Women and Vampire Fiction: Texts, Fandom and the Construction of Identity

Williamson, Millicent. 2001. Women and Vampire Fiction: Texts, Fandom and the Construction of Identity. Doctoral thesis, Goldsmiths, University of London [Thesis]

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Abstract or Description

This thesis examines what vampire fiction and vampire fandom offer to women and uses as a case study the accounts offered by women fans in New Orleans and Britain. Textual approaches to vampire fiction and femininity have largely proposed that just as the woman is punished by being positioned as passive and masochistic in the texts of Dracula, so too is the female viewer or reader of the texts. This thesis argues that such approaches are inadequate because they impose a singular ('Dracularesque') structure of meaning which both underestimates the variety of vampire fiction available and ignores the process of reading that women interested in the vampire figure engage in. It is argued, based on the women vampire fan's own textual interpretations, that the vampire can be read as a figure of pathos who elicits the fans' sympathy because of its predicament. It is further argued that this approach to the vampire appeals to the women because it brings into play a melodramatic structure which resonates with certain problematic experiences of feminine identity that are often suppressed in our culture and thus difficult to articulate. The figure of the vampire offers women fans both a channel for their creativity and a means of rebelling against the imposed norms of femininity.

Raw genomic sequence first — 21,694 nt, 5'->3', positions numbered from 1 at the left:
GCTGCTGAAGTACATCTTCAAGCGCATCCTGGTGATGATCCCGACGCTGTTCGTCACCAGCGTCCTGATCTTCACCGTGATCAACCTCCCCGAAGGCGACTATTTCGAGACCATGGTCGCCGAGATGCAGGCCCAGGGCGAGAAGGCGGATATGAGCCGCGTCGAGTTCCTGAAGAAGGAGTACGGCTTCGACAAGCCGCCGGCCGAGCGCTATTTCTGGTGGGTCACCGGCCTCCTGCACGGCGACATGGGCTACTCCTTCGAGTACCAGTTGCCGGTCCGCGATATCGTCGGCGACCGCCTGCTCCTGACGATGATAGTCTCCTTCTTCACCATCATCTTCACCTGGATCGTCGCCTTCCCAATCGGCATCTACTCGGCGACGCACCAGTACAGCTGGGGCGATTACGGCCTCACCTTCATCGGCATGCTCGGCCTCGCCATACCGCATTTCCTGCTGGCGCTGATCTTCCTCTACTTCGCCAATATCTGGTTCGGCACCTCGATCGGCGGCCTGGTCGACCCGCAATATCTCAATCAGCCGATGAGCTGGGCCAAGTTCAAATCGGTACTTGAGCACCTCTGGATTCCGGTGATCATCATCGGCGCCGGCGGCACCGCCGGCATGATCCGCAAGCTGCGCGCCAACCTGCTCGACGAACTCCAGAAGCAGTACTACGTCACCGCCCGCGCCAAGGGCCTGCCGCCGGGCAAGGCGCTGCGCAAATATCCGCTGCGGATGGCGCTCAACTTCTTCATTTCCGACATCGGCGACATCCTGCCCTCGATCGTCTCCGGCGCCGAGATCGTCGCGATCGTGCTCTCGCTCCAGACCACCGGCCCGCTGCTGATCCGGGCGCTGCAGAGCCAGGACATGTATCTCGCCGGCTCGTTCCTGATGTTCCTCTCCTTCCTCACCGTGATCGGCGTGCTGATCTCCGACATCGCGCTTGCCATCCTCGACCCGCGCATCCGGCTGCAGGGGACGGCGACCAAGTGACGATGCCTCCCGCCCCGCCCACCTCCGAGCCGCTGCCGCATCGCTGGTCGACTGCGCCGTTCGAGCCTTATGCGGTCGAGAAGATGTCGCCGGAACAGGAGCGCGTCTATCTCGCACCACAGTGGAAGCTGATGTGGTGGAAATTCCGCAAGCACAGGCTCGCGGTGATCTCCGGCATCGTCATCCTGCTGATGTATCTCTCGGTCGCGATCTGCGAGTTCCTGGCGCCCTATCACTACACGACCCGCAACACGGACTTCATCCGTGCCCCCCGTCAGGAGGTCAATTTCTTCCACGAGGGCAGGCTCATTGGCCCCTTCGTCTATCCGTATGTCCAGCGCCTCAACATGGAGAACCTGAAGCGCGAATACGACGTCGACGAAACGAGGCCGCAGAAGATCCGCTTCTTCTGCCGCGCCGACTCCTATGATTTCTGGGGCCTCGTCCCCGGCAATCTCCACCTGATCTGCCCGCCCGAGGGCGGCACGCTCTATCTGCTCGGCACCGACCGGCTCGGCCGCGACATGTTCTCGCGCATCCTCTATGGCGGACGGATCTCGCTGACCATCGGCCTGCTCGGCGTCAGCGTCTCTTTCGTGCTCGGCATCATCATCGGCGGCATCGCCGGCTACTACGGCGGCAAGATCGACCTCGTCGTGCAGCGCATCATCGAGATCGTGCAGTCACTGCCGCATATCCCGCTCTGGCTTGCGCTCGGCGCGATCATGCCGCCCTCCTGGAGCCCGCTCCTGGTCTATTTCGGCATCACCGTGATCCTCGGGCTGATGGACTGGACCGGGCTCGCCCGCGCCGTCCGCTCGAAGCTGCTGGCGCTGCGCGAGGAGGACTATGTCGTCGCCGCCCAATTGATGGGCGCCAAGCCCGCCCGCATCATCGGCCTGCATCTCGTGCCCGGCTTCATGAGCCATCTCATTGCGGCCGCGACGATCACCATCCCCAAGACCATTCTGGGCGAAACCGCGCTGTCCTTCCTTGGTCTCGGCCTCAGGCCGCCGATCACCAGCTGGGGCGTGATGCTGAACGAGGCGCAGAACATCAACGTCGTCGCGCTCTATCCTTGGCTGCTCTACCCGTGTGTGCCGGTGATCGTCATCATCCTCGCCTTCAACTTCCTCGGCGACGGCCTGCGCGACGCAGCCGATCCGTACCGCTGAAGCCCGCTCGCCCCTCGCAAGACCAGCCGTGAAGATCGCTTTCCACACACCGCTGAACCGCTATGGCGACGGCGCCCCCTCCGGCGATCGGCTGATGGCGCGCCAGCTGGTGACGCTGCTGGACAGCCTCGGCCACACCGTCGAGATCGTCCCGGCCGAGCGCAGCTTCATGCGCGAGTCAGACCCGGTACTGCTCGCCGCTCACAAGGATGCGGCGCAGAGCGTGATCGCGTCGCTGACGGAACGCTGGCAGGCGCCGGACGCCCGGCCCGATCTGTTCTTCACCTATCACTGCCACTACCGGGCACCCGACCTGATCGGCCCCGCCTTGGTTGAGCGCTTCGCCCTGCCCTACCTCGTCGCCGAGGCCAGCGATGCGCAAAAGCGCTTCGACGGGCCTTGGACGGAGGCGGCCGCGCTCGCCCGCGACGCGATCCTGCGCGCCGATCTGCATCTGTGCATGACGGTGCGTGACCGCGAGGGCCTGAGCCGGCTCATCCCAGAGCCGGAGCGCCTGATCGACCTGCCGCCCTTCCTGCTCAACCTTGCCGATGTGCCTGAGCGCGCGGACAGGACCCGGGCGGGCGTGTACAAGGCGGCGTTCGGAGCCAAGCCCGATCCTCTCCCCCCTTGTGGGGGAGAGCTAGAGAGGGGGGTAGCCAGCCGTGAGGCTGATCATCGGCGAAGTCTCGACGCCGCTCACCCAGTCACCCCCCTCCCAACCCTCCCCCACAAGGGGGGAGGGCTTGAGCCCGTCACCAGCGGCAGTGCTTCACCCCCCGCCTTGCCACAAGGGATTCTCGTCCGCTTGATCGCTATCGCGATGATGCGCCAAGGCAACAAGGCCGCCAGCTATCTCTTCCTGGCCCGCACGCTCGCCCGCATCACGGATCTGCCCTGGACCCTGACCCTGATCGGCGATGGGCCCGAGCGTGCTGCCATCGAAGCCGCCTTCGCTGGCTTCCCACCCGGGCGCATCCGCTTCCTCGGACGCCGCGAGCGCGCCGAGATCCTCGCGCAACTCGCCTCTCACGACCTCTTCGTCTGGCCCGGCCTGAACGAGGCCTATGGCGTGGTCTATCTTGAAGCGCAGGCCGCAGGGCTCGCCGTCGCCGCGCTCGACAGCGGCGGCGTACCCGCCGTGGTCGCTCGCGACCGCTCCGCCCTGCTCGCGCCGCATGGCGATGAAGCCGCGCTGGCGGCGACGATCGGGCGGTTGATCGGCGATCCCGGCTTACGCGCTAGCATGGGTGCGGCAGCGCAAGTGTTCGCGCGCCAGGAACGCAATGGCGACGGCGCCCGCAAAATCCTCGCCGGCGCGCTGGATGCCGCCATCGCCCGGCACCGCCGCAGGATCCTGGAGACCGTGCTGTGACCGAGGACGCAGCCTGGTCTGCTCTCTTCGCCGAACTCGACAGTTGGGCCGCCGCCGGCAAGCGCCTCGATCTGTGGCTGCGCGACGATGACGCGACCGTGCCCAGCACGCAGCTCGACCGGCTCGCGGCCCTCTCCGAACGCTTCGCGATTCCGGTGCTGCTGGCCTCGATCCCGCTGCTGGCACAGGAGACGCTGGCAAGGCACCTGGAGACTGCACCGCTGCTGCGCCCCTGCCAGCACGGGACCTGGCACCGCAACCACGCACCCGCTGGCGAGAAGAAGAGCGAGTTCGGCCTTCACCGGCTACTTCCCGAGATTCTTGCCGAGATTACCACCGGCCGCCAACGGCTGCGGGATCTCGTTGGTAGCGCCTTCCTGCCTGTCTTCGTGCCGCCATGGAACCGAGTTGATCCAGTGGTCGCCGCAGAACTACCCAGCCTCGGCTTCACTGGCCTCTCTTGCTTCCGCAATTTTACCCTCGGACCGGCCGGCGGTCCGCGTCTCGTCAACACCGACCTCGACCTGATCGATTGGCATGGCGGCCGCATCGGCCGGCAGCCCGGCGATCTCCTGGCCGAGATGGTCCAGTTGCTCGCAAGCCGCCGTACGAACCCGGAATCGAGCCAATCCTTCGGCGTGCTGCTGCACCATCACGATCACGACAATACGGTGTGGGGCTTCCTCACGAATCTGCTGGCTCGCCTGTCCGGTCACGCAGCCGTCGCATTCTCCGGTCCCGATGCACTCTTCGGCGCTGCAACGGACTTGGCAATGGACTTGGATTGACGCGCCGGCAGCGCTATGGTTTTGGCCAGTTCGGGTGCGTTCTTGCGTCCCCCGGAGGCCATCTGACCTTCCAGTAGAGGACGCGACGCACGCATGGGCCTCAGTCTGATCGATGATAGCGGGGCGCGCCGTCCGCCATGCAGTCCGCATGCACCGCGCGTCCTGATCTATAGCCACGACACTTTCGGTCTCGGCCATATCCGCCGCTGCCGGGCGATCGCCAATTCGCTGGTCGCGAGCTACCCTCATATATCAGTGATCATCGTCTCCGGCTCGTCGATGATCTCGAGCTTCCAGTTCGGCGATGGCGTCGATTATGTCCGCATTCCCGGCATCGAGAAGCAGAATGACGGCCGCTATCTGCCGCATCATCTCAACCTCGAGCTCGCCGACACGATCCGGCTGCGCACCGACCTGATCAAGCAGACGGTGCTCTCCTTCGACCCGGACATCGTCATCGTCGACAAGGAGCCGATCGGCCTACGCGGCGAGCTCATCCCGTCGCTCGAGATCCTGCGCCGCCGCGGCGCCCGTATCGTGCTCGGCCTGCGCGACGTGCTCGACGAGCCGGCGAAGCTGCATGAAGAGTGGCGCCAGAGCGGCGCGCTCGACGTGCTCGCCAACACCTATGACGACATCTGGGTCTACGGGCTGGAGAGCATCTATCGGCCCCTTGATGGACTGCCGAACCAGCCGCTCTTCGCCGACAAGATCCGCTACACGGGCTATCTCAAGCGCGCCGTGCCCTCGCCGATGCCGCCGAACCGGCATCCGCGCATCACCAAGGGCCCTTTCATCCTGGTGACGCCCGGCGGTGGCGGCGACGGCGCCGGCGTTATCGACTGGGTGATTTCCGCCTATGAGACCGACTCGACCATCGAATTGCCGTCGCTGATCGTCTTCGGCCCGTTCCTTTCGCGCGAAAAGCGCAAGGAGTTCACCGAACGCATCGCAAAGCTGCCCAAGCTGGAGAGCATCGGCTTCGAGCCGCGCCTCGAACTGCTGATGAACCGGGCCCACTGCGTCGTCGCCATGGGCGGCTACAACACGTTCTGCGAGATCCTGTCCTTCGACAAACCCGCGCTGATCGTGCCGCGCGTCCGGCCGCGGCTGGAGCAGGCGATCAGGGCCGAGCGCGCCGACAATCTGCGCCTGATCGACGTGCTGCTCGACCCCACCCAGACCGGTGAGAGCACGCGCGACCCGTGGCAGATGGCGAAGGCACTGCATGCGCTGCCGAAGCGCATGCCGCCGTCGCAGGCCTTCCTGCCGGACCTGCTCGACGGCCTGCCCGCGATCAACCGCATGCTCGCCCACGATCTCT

It is a well-rehearsed position in theories of fandom that the activity that fans engage in is a form of rebellion or resistance. However, this thesis has suggested that the rebellion that the women fans engage in is a rebellion of the 'self which is both filled with contradictions and limited to the personal sphere. Furthermore, through a comparison of two fan clubs, it will be argued that fandom is not automatically a culture of resistance and that different fan clubs position themselves in relation to two opposing, yet dominant, sets of values in the cultural field. Vampire fandom offers women the chance to construct alternative identities, but participation in fandom does not constitute resistance to dominant culture.

Item Type:

Thesis (Doctoral)

Identification Number (DOI):

https://doi.org/10.25602/GOLD.00028686

Keywords:

vampire fiction, fandom, femininity, Dracula, rebellion

Departments, Centres and Research Units:

Media, Communications and Cultural Studies

Date:

2001

Item ID:

28686

Date Deposited:

08 Jun 2020 14:08

Last Modified:

08 Jun 2020 14:08

URI:

http://research.gold.ac.uk/id/eprint/28686

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